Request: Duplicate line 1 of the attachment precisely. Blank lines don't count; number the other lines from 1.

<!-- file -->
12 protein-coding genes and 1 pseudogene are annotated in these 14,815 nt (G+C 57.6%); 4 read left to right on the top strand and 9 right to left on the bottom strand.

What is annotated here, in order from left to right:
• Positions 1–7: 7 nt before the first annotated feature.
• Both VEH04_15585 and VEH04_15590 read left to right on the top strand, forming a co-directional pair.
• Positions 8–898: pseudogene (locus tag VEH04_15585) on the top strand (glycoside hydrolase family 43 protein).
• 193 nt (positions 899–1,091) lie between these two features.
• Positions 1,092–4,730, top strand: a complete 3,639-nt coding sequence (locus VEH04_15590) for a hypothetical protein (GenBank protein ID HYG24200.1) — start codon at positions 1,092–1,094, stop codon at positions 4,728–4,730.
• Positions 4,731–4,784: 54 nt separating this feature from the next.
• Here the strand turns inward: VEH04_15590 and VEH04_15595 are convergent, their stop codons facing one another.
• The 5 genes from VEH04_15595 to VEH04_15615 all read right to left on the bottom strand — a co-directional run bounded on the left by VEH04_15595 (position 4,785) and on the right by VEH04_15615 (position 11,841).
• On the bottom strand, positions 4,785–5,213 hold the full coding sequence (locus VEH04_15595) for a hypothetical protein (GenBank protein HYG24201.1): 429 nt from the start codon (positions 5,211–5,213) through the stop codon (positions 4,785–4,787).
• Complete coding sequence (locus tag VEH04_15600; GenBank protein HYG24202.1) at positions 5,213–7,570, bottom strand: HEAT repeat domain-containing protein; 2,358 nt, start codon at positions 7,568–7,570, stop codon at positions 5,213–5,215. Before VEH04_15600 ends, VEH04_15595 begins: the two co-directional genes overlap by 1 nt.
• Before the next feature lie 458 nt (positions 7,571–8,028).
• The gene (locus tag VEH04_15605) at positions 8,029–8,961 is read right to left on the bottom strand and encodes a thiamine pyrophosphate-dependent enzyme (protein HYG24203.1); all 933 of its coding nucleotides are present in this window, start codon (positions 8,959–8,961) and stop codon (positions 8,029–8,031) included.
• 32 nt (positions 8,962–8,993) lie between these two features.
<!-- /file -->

12 protein-coding genes and 1 pseudogene are annotated in these 14,815 nt (G+C 57.6%); 4 read left to right on the top strand and 9 right to left on the bottom strand.